An increasingly heavy reliance on instantaneous communication, coupled with the high pressure working environment we frequently find ourselves in, means that there is a real danger of responding to others without fully appreciating the outcomes that may subsequently arise.
The recent case of (1) MW Trustees v Telular Corp serves as a warning to both landlords and tenants as to the potentially far reaching consequences that can ensue when sending such a communication, in this case an email, without pausing to take stock of what effects it may have. Furthermore, agents should have regard to the fact that their actions may indeed bind their principal.
The case involved a tenant (Telular Corp) who was granted a ten year lease from 1 March 2005. The lease contained an option for the tenant to break the lease after 1 March 2010 provided that the landlord was given at least 6 months’ notice of this intention. The lease went on to state that all notices served in connection with the lease were ‘only valid if’ they were sent either by special delivery or by hand, indicating that the method of service was mandatory.
In 2008 MW Trustees acquired the landlord’s interest in the lease.
The tenant, wishing to exercise the break option, correctly sent the notice by special delivery, however incorrectly served the notice on the claimant’s predecessor in title as it was unaware that there had been a change in landlord. It was acknowledged by the representatives of both the landlord and the tenant that this initial notice was invalid.
The landlord’s predecessor in title informed the tenant that the notice needed to be served on the current landlord’s agent. A copy of the notice was sent to this agent via email and the agent responded to the tenant stating that it ‘accepted’ the break notice and that it was happy for the tenant to break the lease. The agent requested that the notice be readdressed to the landlord and the tenant prepared this notice, however it was either not posted or it was sent but subsequently lost in the post.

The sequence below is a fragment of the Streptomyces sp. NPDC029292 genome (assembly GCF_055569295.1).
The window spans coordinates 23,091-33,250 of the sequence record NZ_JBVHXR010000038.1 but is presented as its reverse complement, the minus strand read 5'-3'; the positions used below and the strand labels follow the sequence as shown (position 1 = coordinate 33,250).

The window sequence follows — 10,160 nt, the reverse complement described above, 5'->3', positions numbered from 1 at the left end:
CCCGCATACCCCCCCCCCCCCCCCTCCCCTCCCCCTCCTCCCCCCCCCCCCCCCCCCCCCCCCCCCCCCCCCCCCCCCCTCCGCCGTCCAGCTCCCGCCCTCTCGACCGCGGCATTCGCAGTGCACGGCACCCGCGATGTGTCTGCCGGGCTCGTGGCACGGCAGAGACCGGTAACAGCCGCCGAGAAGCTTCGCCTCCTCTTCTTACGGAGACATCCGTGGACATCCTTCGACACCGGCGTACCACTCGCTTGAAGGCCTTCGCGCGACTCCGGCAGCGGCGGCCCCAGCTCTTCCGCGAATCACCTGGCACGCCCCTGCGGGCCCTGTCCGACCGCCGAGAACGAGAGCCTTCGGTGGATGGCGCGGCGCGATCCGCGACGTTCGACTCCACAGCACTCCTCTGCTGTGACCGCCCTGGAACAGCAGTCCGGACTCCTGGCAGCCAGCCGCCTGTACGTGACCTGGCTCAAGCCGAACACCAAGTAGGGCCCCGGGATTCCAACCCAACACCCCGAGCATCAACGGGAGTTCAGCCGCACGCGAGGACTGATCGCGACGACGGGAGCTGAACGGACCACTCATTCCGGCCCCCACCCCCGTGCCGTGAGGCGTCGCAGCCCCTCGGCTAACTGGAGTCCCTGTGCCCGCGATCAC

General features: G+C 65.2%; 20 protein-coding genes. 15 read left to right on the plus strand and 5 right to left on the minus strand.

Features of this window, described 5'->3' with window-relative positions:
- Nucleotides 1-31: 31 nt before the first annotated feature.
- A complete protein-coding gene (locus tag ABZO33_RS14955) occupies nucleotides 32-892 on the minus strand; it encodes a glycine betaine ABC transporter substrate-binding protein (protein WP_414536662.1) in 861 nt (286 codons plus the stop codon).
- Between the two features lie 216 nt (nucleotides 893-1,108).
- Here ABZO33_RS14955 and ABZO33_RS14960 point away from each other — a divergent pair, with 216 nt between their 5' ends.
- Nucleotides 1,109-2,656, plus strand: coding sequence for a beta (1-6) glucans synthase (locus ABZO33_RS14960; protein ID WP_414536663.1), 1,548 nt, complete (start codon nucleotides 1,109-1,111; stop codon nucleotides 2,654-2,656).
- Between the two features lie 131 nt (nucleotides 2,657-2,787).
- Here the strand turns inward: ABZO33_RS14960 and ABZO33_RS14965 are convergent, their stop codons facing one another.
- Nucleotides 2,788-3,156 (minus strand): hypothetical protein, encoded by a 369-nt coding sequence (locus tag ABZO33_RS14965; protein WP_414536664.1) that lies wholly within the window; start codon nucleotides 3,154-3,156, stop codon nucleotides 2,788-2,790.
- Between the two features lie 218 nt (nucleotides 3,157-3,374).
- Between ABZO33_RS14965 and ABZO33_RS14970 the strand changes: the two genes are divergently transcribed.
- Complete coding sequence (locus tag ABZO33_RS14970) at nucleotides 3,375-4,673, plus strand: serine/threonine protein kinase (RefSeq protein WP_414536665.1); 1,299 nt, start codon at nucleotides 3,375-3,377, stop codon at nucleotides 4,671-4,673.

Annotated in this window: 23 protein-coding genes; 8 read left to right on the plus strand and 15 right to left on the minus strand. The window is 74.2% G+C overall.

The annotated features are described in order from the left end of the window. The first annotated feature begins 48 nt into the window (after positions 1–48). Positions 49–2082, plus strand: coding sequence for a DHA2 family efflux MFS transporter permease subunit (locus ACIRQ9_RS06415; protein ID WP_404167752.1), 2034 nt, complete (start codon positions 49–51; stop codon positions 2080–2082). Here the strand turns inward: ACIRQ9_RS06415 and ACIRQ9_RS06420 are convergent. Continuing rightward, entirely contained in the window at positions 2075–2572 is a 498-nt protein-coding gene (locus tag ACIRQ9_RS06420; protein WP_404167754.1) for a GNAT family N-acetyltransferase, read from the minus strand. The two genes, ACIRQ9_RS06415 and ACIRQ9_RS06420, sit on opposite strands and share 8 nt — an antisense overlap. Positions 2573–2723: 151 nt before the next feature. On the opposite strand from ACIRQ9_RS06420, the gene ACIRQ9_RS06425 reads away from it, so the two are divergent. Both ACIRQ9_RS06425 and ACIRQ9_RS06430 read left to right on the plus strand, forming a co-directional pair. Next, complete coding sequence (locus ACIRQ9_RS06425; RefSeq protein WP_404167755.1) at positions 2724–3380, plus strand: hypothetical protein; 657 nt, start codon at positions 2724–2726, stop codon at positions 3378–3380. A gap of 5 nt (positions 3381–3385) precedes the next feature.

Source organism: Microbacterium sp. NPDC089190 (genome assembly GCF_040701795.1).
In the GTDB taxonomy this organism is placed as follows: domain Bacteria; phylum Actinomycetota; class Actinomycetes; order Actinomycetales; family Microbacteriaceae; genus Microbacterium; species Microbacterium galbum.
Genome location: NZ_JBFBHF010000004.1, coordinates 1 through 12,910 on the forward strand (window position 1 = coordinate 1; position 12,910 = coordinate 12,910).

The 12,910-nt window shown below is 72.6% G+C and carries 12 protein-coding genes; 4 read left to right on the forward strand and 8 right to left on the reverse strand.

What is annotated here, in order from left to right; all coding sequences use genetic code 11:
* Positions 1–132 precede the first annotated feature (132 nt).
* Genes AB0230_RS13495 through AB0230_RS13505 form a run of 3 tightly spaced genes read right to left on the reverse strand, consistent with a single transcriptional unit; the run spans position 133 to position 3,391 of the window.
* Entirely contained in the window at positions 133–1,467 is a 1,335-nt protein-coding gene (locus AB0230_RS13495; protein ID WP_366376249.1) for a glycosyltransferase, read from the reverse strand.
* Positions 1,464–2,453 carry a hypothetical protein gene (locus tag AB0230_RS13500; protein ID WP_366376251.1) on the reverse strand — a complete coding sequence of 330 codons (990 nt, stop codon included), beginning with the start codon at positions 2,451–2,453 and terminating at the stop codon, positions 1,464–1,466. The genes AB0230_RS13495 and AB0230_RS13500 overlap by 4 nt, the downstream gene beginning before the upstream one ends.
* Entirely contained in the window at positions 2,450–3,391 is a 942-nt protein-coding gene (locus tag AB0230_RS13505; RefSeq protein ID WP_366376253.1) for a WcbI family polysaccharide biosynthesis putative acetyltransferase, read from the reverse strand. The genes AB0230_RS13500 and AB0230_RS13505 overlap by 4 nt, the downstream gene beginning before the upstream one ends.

In order to prevent the tenant vacating the premises and ceasing to pay rent the landlord brought a claim in which it sought a declaration that the tenant had not served a valid break notice and therefore had failed to determine the lease.
The outcome of this case hinged on whether the email response from the landlord’s agent meant that the formal requirements for serving the break notice, as prescribed by the lease, had been dispensed with, and therefore whether the break clause had been validly exercised.
The landlord’s position was relatively straightforward in that it argued that the notice served by email was invalid as it had not complied with the notice provisions contained in the lease. It submitted that the agent’s response was merely acknowledging receipt of the tenant’s email, rather than accepting the break notice, and therefore the tenant remained bound by the terms of the Lease. This, it said, was reinforced by the fact that the agent requested that the tenant readdress the notice to the landlord. The judge said that this line of argument should not be viewed as negative conduct on the landlord’s part as this was a commercial arrangement and the landlord was entitled to take whatever position it felt appropriate in order to protect its commercial position.
The judge went on to say that, by the same token, the tenant could take the arguments that were in its favour for its commercial benefit. The tenant accepted that the notice served by email was invalid as it was not addressed to the landlord and it was not delivered by special delivery or by hand, however it contended that the email response from the agent waived any defects and did amount to an acceptance of the break notice, despite the fact that the form and method of service did not comply with the lease.